House and Garden October 2007, Photo by Simon Watson

This Staircase is in the Galatasaray, Istanbul home belonging to Furniture and Interior Designers, Asli Tunca and husband Carl Vercauteren. Small wonder that they would create such a breathtaking space.

House and Garden March 2004, Photo by Thomas Loof

The simple white walls create the perfect backdrop for this striking modern stair created by Architect Lee Skolnick and Decorator Sharon Simonaire for a vacation home in the Hamptons. The wood railing looks like it is being supported by an iron Jacob's Ladder.

House and Garden September 2006, Photo by Francois Dishinger

This amazing lattice staircase is owned by Phillips Hathaway and graces the front hall of his shop/home (yes, both!), Ragamont House Antiques in Salisbury, Connecticut. Everything in the home is for sale. It might be a bit difficult to let some of these treasures go!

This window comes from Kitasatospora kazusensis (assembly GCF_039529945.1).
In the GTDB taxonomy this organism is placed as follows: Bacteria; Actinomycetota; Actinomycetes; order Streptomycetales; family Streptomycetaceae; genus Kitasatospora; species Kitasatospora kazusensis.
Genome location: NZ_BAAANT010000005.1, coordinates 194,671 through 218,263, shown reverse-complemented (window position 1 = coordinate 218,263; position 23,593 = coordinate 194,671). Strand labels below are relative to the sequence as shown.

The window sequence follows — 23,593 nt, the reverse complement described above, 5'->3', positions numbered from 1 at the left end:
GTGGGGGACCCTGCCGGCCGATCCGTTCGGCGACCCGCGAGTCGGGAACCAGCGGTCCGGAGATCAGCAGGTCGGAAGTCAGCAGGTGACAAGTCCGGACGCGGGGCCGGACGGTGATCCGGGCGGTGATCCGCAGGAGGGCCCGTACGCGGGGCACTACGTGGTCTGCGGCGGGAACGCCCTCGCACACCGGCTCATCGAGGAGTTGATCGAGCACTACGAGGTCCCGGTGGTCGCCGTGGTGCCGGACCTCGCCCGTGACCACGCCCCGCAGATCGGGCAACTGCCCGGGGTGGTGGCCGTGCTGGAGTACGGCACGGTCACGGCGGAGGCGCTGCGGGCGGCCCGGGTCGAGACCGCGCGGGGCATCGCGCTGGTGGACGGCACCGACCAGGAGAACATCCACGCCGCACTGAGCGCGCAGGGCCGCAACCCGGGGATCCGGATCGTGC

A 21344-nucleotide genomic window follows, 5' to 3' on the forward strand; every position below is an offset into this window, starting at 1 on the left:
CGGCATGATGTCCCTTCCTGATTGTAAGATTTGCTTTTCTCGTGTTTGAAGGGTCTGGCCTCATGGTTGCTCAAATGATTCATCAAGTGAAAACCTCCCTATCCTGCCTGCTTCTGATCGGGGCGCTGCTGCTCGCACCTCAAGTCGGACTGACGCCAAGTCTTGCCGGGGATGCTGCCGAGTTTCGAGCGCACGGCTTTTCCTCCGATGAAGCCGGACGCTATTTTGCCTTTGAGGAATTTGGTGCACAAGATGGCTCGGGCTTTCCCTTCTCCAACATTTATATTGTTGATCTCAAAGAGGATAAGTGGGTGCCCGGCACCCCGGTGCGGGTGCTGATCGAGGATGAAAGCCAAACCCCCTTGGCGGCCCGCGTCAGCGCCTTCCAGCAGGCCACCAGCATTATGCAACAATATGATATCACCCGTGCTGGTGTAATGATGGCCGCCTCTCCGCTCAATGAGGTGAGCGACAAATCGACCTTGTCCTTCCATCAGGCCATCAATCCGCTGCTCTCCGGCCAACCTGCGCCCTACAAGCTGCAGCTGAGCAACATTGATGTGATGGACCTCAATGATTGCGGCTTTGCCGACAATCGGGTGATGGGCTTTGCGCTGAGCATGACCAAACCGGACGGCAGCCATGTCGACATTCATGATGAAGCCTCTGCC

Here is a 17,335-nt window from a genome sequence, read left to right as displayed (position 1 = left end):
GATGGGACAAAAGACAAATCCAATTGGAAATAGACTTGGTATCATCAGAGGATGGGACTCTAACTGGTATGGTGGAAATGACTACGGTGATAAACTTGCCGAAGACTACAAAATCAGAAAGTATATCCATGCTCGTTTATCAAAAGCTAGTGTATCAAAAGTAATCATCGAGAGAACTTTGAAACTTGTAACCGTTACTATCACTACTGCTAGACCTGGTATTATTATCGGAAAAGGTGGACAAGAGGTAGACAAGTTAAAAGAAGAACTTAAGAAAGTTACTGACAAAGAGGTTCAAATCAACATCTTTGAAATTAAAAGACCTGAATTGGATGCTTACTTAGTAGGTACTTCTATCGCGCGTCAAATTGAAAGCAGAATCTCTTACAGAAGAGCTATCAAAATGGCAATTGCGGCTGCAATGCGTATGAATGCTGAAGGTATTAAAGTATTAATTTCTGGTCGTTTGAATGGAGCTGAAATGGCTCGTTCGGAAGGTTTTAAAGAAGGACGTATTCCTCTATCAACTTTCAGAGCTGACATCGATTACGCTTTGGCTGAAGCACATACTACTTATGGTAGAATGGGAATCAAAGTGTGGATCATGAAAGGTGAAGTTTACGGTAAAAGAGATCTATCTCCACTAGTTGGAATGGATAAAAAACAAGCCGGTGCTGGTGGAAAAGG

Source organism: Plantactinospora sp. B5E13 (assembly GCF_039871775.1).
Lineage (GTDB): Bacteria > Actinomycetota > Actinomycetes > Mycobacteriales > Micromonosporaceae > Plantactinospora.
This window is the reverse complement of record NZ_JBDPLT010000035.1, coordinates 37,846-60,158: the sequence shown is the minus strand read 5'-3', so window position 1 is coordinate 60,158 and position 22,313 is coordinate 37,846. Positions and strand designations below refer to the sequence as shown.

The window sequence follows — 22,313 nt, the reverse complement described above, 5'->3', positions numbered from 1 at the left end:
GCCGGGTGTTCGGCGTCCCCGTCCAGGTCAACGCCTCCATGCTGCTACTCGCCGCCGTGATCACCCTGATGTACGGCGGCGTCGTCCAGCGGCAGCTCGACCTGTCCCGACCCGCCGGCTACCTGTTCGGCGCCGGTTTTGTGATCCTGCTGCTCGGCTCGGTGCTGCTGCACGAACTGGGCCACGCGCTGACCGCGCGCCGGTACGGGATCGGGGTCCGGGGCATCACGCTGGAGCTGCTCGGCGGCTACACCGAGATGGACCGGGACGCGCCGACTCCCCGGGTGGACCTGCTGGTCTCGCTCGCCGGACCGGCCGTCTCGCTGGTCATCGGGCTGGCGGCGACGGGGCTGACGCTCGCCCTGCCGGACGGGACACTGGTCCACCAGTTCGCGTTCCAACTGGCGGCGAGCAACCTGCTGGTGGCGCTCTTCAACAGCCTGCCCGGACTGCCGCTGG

In Style October 2008, Photo byFrancois Halard

If you haven't seen the home of Christian Louboutin in the September issue of In Style magazine, then you are missing something special. There are pictures of the whole amazing French chateau. But since I am discussing stairs, I thought you might like a little glimpse of his front hall. He has lived in the home with business partner Bruno Chamberlain for 20 years. The Estate has been in and out of the Chamberlain family since the Middle Ages. Really a story that you should go out of your way to read.

Elle Decor April 2006, Photo by Simon Upton